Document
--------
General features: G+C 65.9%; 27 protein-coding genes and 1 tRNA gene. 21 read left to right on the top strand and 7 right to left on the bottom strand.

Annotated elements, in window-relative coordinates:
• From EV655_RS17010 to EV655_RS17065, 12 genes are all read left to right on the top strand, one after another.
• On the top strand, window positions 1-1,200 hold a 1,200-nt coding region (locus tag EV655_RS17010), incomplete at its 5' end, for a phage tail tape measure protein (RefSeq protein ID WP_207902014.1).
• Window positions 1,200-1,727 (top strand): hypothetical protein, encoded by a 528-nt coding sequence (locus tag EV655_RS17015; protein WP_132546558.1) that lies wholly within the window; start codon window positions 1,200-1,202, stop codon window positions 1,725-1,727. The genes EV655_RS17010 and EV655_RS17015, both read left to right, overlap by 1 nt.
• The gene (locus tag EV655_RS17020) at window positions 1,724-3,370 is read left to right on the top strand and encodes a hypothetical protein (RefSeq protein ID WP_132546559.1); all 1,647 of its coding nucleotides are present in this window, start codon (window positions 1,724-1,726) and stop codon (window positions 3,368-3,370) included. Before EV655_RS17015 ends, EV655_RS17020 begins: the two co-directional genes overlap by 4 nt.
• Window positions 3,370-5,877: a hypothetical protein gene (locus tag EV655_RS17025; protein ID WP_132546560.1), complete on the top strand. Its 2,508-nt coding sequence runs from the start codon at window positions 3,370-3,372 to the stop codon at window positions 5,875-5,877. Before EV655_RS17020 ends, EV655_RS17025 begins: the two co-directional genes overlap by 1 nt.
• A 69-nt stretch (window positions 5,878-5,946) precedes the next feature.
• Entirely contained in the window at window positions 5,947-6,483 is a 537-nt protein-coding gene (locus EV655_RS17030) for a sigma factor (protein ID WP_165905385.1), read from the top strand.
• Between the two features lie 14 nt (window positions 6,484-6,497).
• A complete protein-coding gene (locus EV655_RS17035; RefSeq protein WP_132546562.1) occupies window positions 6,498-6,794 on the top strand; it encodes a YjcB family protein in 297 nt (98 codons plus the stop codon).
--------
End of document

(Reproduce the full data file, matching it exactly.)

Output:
General features: G+C 65.9%; 27 protein-coding genes and 1 tRNA gene. 21 read left to right on the top strand and 7 right to left on the bottom strand.

Annotated elements, in window-relative coordinates:
• From EV655_RS17010 to EV655_RS17065, 12 genes are all read left to right on the top strand, one after another.
• On the top strand, window positions 1-1,200 hold a 1,200-nt coding region (locus tag EV655_RS17010), incomplete at its 5' end, for a phage tail tape measure protein (RefSeq protein ID WP_207902014.1).
• Window positions 1,200-1,727 (top strand): hypothetical protein, encoded by a 528-nt coding sequence (locus tag EV655_RS17015; protein WP_132546558.1) that lies wholly within the window; start codon window positions 1,200-1,202, stop codon window positions 1,725-1,727. The genes EV655_RS17010 and EV655_RS17015, both read left to right, overlap by 1 nt.
• The gene (locus tag EV655_RS17020) at window positions 1,724-3,370 is read left to right on the top strand and encodes a hypothetical protein (RefSeq protein ID WP_132546559.1); all 1,647 of its coding nucleotides are present in this window, start codon (window positions 1,724-1,726) and stop codon (window positions 3,368-3,370) included. Before EV655_RS17015 ends, EV655_RS17020 begins: the two co-directional genes overlap by 4 nt.
• Window positions 3,370-5,877: a hypothetical protein gene (locus tag EV655_RS17025; protein ID WP_132546560.1), complete on the top strand. Its 2,508-nt coding sequence runs from the start codon at window positions 3,370-3,372 to the stop codon at window positions 5,875-5,877. Before EV655_RS17020 ends, EV655_RS17025 begins: the two co-directional genes overlap by 1 nt.
• A 69-nt stretch (window positions 5,878-5,946) precedes the next feature.
• Entirely contained in the window at window positions 5,947-6,483 is a 537-nt protein-coding gene (locus EV655_RS17030) for a sigma factor (protein ID WP_165905385.1), read from the top strand.
• Between the two features lie 14 nt (window positions 6,484-6,497).
• A complete protein-coding gene (locus EV655_RS17035; RefSeq protein WP_132546562.1) occupies window positions 6,498-6,794 on the top strand; it encodes a YjcB family protein in 297 nt (98 codons plus the stop codon).